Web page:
'Blue Fighter Jets'

Not only does including descriptive, researched keywords in your hyperlinks make it easier for visitors to know what they should expect to find when following a certain hyperlink, but it also tells the Search Engine Spiders what a web page is about. Using researched keywords in your anchor text is even more important when another website links to your web page. This carries a great deal of weight for search engines in determining how 'important' a web page is and ultimately how high it should be ranked in the search engine results pages.

9. Researched Keywords in Heading Tags andlt;h1andgt;, andlt;h2andgt;, etc.

It is also important to include researched keywords in the heading tags of your web pages. No matter if its a andlt;h1andgt;, andlt;h2andgt;, andlt;h3andgt;, andlt;h4andgt;, or andlt;h5andgt; tag, try to include the researched keywords in your heading tags as frequently as possible. Doing so will assist in increasing the importance of the researched keywords on the optimized web pages which will ultimately help your web pages rank better in the search engine results pages - the purpose of SEO.

The rule for keyword stuffing also applies to heading tags: don't repeat the same keywords multiple times in the same heading tag - you could risk the penalization of your website from the search engines.

10. Images: 'Alt' tags, No Text in Images

Finally, the last two things to remember when creating a SEO friendly website design is to use 'Alt' tags for images and also to keep textual information out of images.

'Alt' tags

A Search Engine Spider is not smart enough to determine what an image is about. To help the spiders by providing additional information from your website that they can index, include an 'alt' tag for each image that you use. Additionally, if possible, use the researched keywords in the alt tags.

Keep Text Out of Images

Aside from your logo, text should not be included inside of an image. Not only does it increase the size of the image (which means longer download times), but it also makes all of the text inside of the image useless from an SEO perspective. Instead, use CSS layers (the z-index attribute) in your CSS stylesheet to position text on top of the image. Although you don't have as many font choices, your image will download more quickly and the text on top of the image will be crawl-able and indexable by the Search Engine Spiders.

The Ultimate Example

When followed, this Essential Guide to Creating SEO Friendly Website Design will assist you in creating a solid search engine optimization foundation for your website. For a live example of a website that implements all of the items included in this article, visit professional web design company Chromatic Sites website.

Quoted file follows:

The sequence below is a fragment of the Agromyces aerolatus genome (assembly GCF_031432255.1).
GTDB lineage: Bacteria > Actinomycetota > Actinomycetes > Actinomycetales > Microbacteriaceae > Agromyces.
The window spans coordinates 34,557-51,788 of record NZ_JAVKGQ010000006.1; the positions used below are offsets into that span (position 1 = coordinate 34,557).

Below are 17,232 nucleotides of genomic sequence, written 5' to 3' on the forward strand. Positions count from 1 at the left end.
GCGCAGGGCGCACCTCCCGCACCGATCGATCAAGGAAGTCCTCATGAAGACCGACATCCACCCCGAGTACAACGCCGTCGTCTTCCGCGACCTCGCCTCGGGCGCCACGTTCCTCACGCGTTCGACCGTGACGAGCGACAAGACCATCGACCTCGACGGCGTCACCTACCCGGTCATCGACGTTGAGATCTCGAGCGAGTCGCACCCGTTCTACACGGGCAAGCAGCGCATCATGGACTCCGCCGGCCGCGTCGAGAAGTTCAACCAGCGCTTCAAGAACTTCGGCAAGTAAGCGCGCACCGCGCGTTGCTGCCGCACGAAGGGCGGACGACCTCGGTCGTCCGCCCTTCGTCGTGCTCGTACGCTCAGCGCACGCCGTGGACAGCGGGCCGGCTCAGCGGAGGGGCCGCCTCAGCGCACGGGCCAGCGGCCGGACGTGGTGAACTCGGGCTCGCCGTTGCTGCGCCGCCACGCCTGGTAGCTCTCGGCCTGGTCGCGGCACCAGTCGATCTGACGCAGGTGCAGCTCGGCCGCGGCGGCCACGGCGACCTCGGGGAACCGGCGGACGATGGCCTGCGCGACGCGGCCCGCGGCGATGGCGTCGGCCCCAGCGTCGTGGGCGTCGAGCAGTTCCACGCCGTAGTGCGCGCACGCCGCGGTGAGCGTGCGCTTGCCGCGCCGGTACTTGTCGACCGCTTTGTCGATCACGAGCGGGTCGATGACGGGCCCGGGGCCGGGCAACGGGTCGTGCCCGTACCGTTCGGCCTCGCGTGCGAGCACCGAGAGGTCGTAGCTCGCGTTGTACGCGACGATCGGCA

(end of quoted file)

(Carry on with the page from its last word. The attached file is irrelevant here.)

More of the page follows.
Submit Your Articles or Press ReleaseAdd comment (Comments: 3)  

Title: Design fees

March 4, 2008
Comment by David

Google Answers did a really useful overview of the cost and fees involved in professional website development:

http://answers.google.com/answers/ threadview?id=783149
Pricing for website design

If you're thinking of hiring (or hiring yourself out) for website design, this is definitely worth a look.



Title: Agree to Disagree

October 30, 2007
Comment by Matt Jurmann

Although there is some truth to what you say, you simply can't compare the indexing of Flash to the indexing of regular HTML content - they are two completely different things.

The bottom line is that if SEO is a priority, don't use Flash. I don't care what any Flash developer tells you - Flash won't work to your advantage when it comes to Search Engine Optimization.

Title: Using flash and seo....

October 18, 2007
Comment by Jeff McBride

I think flash gets a bad rap by seo guy's, using flash can be an extraordinary help in converting traffic to customers. It's dynamic not static and super interactive! Yes, he is right, spiders cannot search or index flash. But... You can use flash to your advantage (and NO you do not have to create 2 pages; one in flash and one in html) What you do is you create CSS containers that contain all of your standard wc3 compliant html so spiders can search it. But if your visitor has flash, you fill that container with flash instead! One page, one container, 2 delivery options: flash and html. You'll need to use javascript to help facilitate this, though (such as SWFObject). And... Because you are using javascript (and NOT java) you don't have to have the java runtime environment installed and search engine spiders do not have a problem with it because they never see it, they only see the pure html. So you get the best of both worlds: A single page that is indexable by spiders but that has great interactive flash animations!